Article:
US praises Thai trafficking fight

US praises Thai trafficking fight

Kari Johnstone, acting director of the US State Department Office to Monitor and Combat Trafficking in Persons, meets Foreign Minister Don Pramudwinai in Bangkok on Friday. (Foreign Ministry photo)
Kari Johnstone, acting director of the US State Department Office to Monitor and Combat Trafficking in Persons, meets Foreign Minister Don Pramudwinai in Bangkok on Friday. (Foreign Ministry photo)

A top anti-human trafficking official from the United States has acknowledged Thailand's serious efforts against trafficking and assured that Washington plans no sanctions against the country.

Kari Johnstone, acting director of the US State Department's Office to Monitor and Combat Trafficking in Persons, made the comment after meeting Foreign Minister Don Pramudwinai in Bangkok on Friday.

For the sake of the Thai-US relationship, President Barack Obama has ruled out sanctions against Thailand and expressed the wish for both sides to address human trafficking together, she said.

"Clearly, it is a big problem in Thailand. It is a global problem and a challenge that we share in the United States of America as well", she said.

Mr Don said Thailand hoped for a better ranking in the US Trafficking in Persons (TIP) report next year as Washington had acknowledged the concrete measures the country was taking.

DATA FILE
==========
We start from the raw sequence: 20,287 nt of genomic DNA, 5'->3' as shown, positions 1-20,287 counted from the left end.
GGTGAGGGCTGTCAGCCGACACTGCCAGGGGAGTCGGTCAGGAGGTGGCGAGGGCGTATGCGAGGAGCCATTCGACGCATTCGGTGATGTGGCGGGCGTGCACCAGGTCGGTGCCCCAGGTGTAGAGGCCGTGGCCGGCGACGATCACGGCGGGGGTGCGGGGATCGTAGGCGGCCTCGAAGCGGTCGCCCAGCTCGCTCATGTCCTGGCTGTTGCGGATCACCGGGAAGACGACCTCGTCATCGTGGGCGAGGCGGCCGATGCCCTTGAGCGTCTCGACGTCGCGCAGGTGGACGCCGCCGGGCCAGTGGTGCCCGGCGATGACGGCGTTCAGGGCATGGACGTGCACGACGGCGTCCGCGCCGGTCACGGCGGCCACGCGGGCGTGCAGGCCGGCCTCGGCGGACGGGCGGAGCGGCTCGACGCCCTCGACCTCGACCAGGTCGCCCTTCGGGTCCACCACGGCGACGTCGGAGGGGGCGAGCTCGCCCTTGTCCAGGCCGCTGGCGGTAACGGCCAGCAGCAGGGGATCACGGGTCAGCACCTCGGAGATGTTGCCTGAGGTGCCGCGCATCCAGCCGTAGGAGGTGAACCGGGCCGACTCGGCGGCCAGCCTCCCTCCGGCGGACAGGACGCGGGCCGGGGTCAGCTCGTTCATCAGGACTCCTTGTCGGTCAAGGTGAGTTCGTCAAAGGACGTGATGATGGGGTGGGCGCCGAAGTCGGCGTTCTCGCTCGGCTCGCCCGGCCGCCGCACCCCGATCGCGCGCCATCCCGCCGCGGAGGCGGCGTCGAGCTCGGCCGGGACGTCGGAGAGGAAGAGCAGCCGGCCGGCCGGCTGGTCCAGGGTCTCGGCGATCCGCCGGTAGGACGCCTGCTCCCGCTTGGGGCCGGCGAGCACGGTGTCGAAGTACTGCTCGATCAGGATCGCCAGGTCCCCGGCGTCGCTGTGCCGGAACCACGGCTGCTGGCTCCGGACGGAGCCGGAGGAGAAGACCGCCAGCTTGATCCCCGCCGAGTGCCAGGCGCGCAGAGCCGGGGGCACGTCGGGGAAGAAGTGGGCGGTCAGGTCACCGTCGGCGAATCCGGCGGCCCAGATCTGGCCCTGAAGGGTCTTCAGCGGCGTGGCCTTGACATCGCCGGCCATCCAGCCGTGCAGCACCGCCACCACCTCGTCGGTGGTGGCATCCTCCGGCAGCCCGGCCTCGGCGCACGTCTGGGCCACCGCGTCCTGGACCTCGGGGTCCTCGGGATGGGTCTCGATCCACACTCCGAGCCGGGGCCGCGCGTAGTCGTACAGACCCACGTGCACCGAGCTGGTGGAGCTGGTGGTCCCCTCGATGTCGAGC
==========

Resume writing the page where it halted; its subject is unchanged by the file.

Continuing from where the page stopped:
"The US is aware of the country's efforts since the government has declared the fight against human trafficking part of the national agenda. It shows our sincerity," Mr Don said.

High-ranking US officials would be meeting Thai authorities to discuss future solutions to combat the scourge, the minister said.

The discovery earlier this year of mass graves at camps where Rohingya and other migrants were held in southern Thailand spurred the government into action. Numerous people have been arrested and the activities of trafficking gangs have been curbed substantially.

However, the response by Thailand came after US investigators had completed the assessments on which the 2015 TIP report was based. Consequently, Thailand remained in the lowest Tier 3 category of countries with the worst human trafficking records. The country had been in Tier 2 for four consecutive years prior to 2014.

Tier 2 includes countries whose governments do not fully comply with the minimum standards of the US Trafficking Victims Protection Act but are making significant efforts to comply. Tier 3 countries are those that Washington believes do not fully comply and are not making significant efforts to do so.

Mr Don insisted that Thailand's latest ranking was not influenced by any political considerations related to the US-led Trans-Pacific Partnership (TPP) trade agreement, which Thailand has not joined.

Malaysia was upgraded to Tier 2 in the latest US TIP report, even though critics said it had not done anything concrete over the previous year to merit promotion, compared with Thailand.

Some US congressmen have demanded an investigation into the decision, saying the move appeared to be nothing more than a political reward for Malaysia for agreeing to join the TPP.


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